Mānoa Arts & Minds
Aloha! As we approach the mid-semester mark, Mānoa Arts & Minds continues to offer an exceptional combination of music, dance, theater and art events on the UH Mānoa campus.
We hope that you were able to enjoy all that the winter events had to offer, but don't worry if you missed out. The months of March and April bring additional reasons to spring onto the UH Mānoa campus and relish all that the Mānoa Arts & Minds has to spotlight.
Music credit: Warm aloha to Hawaiian slack key guitarist Ozzie Kotani for the music heard in the Mānoa Arts & Minds announcements. Ozzie is an alumni and former music instructor at UH Mānoa, and "Ka Ua Noe" (The Misty Rain) is from his 2009 CD titled "Hōʻihi" (Respect).
This exhibition brings together about twenty contemporary artists from Korea. The artists are specially selected to highlight the historical dynamism of modern Korea.
Koʻolau is an intimate and inventive multi-media puppet performance based on the true story of Kaluaikoʻolau, the native Hawaiian paniolo who achieved legendary status by resisting forced exile to Kalaupapa in the 1890s. This tale of sacrifice, love, and the power of the human spirit is revealed in an entrancing production by Tom Lee.
Saturday, March 6; 7:30 p.m.;
Sunday, March 7; 4 p.m.; East-West
Center Jefferson Hall
Tuesday, March 9; 7:30 p.m.;
AURA-J, a Tokyo-based professional musical ensemble that performs new music for traditional Japanese instruments, will be in residence at the University of Hawaiʻi at Mānoa’s Music Department March 5-9, 2010.
During this time they will give two concerts of new music in Orvis Auditorium, a concert of traditional and new music at the Japanese Garden of the East-West Center, workshops on traditional and new Japanese music, and reading sessions for UH Mānoa composition students. They will also participate in educational outreach to the community, introducing school children to Japanese instruments and music. All events are open to the public.
This residency is sponsored by the UH Mānoa Music Composition Area, with support from the Japan Foundation, the East-West Center, the UH Diversity and Equity Initiative, and the UH Mānoa Music Department.
- On March 6th, experience a concert of new chamber music for Japanese instruments, featuring works by leading Japanese composers, as well as the University of Hawaiʻi at Mānoa composition faculty.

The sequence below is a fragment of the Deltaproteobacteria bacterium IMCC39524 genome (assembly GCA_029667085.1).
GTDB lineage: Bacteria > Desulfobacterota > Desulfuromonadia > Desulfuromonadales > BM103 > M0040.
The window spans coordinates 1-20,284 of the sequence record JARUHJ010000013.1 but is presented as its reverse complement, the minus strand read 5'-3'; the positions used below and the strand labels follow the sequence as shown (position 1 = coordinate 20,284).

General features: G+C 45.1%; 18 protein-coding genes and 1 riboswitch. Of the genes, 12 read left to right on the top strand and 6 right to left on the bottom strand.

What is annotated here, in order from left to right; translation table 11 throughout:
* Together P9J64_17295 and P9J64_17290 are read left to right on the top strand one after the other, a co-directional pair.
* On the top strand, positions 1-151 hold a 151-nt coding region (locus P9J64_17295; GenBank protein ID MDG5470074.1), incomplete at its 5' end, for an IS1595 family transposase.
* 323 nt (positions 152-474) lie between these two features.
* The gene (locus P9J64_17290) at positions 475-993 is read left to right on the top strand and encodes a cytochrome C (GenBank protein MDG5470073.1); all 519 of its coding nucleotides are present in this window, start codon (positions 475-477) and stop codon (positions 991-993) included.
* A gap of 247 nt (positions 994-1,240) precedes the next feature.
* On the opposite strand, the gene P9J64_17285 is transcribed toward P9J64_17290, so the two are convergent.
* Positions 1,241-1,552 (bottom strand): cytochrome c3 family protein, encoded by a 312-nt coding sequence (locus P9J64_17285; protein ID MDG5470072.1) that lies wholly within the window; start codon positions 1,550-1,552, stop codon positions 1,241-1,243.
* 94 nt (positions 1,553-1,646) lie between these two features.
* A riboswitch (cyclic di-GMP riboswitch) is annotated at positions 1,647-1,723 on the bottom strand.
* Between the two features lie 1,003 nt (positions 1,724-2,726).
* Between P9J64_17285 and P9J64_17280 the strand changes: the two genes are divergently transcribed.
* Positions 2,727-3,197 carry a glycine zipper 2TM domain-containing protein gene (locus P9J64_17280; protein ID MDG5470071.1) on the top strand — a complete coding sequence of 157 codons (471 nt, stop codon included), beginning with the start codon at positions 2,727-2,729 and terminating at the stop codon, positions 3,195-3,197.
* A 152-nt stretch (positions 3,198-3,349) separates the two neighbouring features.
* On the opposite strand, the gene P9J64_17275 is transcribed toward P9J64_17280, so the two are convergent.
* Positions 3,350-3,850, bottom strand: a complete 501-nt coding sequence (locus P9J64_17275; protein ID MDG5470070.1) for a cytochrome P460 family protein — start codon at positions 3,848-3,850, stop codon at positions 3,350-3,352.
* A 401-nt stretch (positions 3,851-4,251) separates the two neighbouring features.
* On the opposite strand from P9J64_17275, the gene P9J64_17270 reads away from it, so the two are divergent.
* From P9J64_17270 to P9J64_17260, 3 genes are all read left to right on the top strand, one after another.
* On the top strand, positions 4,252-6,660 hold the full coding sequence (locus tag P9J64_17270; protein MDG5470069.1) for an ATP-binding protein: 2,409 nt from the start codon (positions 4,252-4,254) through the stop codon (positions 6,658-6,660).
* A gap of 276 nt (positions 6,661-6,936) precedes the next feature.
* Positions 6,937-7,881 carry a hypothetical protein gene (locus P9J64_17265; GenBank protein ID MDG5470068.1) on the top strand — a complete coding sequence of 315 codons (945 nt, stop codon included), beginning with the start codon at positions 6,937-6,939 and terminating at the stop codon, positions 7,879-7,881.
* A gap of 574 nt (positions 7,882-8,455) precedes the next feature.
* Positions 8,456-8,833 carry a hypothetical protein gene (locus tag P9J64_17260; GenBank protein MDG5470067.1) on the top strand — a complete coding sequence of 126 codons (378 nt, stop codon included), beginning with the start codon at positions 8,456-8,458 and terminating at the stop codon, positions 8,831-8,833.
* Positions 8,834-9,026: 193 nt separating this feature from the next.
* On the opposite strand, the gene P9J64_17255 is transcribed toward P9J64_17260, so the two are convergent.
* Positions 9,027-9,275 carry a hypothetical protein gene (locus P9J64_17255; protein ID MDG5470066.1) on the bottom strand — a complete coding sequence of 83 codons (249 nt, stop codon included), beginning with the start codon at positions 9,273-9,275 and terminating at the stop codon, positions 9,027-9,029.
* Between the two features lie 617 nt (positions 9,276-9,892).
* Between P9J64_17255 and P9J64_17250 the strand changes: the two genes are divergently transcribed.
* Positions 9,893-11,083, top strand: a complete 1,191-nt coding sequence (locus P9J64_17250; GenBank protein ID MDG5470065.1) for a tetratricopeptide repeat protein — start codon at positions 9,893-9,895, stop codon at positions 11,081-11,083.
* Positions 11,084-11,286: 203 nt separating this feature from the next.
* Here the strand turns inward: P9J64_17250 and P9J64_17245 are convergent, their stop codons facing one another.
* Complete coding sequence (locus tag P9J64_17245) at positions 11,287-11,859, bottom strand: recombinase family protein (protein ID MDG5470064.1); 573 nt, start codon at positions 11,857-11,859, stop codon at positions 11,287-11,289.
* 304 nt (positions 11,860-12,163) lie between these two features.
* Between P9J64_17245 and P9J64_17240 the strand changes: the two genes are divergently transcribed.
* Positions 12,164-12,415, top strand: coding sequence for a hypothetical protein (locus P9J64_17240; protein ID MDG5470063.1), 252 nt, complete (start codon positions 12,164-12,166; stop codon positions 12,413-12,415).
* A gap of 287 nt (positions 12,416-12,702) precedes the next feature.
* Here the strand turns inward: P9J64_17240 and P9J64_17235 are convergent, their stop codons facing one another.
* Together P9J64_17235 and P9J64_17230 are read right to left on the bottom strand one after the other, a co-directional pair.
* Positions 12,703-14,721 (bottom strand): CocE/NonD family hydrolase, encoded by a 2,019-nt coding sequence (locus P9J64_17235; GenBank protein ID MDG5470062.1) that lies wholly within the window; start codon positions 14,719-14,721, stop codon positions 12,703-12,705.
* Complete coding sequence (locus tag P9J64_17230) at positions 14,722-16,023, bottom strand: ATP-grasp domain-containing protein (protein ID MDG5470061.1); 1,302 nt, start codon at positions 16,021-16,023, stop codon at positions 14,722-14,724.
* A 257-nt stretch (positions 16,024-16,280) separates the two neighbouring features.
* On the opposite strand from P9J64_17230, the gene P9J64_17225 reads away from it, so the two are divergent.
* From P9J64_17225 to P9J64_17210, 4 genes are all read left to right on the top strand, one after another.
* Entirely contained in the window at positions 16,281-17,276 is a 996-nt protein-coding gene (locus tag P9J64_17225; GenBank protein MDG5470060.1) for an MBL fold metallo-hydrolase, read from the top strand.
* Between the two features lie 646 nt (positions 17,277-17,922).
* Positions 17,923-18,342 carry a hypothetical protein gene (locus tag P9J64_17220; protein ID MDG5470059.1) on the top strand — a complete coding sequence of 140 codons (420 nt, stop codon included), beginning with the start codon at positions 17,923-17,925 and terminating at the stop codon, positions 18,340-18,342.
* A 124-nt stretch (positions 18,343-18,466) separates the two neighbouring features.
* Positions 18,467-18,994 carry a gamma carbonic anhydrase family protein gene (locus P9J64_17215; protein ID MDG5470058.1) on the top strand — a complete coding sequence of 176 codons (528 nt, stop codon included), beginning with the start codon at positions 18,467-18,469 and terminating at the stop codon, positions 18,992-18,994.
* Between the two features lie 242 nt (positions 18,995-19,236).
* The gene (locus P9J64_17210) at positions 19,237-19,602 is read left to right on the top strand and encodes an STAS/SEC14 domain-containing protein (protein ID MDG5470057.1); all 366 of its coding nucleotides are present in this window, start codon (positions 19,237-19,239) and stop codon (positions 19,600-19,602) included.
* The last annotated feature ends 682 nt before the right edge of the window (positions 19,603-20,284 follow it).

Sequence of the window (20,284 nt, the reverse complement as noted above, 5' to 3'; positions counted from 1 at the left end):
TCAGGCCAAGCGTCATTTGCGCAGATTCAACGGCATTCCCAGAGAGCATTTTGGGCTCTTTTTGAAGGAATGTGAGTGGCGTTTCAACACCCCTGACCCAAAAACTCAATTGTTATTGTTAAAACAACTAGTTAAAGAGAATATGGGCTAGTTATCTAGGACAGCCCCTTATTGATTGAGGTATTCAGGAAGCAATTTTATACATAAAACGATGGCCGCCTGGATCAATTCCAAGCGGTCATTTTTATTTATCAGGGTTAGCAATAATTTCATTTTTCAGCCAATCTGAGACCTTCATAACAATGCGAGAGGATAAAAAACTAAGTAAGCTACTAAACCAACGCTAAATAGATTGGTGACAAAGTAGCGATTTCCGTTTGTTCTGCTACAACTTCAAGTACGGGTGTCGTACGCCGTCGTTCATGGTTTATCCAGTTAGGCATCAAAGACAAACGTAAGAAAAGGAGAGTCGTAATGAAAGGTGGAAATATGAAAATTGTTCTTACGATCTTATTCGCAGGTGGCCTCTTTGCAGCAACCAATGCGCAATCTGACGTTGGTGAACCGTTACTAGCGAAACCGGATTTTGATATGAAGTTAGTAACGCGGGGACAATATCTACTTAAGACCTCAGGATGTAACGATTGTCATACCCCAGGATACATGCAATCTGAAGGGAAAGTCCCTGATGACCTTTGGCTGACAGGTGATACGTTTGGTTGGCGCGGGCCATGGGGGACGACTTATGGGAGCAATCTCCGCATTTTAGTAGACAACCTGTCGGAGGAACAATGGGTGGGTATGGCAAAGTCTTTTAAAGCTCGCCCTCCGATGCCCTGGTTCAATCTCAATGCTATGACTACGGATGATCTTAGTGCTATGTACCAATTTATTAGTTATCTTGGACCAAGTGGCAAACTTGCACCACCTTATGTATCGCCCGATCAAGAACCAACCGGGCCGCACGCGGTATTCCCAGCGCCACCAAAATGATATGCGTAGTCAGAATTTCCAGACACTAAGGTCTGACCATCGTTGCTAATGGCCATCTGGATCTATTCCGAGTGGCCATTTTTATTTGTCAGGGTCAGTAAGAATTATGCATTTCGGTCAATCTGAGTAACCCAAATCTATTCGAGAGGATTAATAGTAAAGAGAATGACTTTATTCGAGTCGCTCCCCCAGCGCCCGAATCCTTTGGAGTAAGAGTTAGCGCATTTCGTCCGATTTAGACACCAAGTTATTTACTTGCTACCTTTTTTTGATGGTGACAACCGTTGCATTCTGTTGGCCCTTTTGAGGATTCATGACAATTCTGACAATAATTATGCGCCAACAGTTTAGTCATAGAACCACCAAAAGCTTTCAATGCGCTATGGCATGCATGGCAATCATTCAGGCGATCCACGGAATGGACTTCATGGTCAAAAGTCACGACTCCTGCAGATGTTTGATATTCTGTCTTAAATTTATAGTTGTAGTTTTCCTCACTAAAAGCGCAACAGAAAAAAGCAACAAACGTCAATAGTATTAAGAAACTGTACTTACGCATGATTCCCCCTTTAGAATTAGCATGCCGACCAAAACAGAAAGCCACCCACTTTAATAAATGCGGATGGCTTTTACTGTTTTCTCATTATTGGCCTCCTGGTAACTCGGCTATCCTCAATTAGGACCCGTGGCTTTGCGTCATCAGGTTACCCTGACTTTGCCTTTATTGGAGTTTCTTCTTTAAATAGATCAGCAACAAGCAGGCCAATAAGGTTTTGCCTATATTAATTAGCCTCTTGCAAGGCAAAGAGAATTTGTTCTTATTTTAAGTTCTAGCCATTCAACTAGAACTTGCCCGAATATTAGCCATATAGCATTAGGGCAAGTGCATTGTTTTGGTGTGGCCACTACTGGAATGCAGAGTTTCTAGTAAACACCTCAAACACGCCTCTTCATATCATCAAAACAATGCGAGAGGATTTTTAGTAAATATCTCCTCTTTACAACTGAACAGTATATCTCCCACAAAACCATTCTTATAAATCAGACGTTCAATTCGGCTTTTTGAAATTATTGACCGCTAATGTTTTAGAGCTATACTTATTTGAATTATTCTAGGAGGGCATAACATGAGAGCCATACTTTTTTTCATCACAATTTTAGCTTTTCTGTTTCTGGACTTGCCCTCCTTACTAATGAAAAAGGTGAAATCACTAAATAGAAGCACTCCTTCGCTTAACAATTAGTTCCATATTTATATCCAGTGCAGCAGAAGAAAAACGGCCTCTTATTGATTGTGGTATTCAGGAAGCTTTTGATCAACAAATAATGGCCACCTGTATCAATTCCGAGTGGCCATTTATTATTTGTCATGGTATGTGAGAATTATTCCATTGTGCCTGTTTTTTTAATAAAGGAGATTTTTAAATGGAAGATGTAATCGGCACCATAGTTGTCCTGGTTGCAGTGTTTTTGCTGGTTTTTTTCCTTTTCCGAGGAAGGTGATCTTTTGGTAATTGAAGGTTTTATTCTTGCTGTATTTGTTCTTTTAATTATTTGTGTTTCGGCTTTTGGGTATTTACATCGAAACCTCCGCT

- On March 7th, enjoy a concert experience showcasing traditional Japanese music, as well as inspiring new works.
- On March 9th, discover the wonders of chamber music for Japanese instruments, featuring works by leading Japanese composers, as well as the University of Hawaiʻi at Mānoa composition faculty.
In partnership with the Contemporary Museum of Hawaiʻi, Intersections has invited artist Fay Ku to talk about her work. Ku was born in Taipei, Taiwan in 1974. Her intimate and precise draftsmanship opens up a fantastic world of personal folklore that examines the tension between whimsy and aggression in the struggles she faces as a Taiwanese woman.
She has an MFA from Pratt Institute, lives and works in New York, and currently has an exhibition at TCM. She is one of a number of artists that Intersections, the Arts and Art History Department's Visiting Artist and Scholar Program, has invited this spring. To find out more about Intersections and see their full program, please visit them at http://www.hawaii.edu/art/intersections.
Dancing Green takes sustainability to the stage with dances created on environmental themes.
The UH Concert Choir and Chamber Singers present a concert of "animal music" ranging from the serious to the sublime to the just plain silly. The program will feature Benjamin Britten's glorious Rejoice in the Lamb, Eric Whitacre's "Animal Crackers, Vol. 1" (based on the whimsical poetry of Ogden Nash), as well as selections by Ravel, Handel, Palestrina, Mendelssohn, and John Tavener.
Theatre Series – THE JUDITH OF SHIMODA plus MAHAGONNY SONGSPIEL
April 30 & May 1; 7:30 p.m.
May 2; 2 p.m.
The Judith of Shimoda: The world premier of the English language version of this rediscovered and restored play by Bertolt Brecht, presented in conjunction with the 13th Symposium of the International Brecht Society conference at UH Mānoa May 19 - 23.
Mahagonny Songspiel: A special performance of this Bertolt Brecht and Kurt Weill musical in a production by the Mae Z. Orvis Opera Studio of the Hawaiʻi Opera Theatre.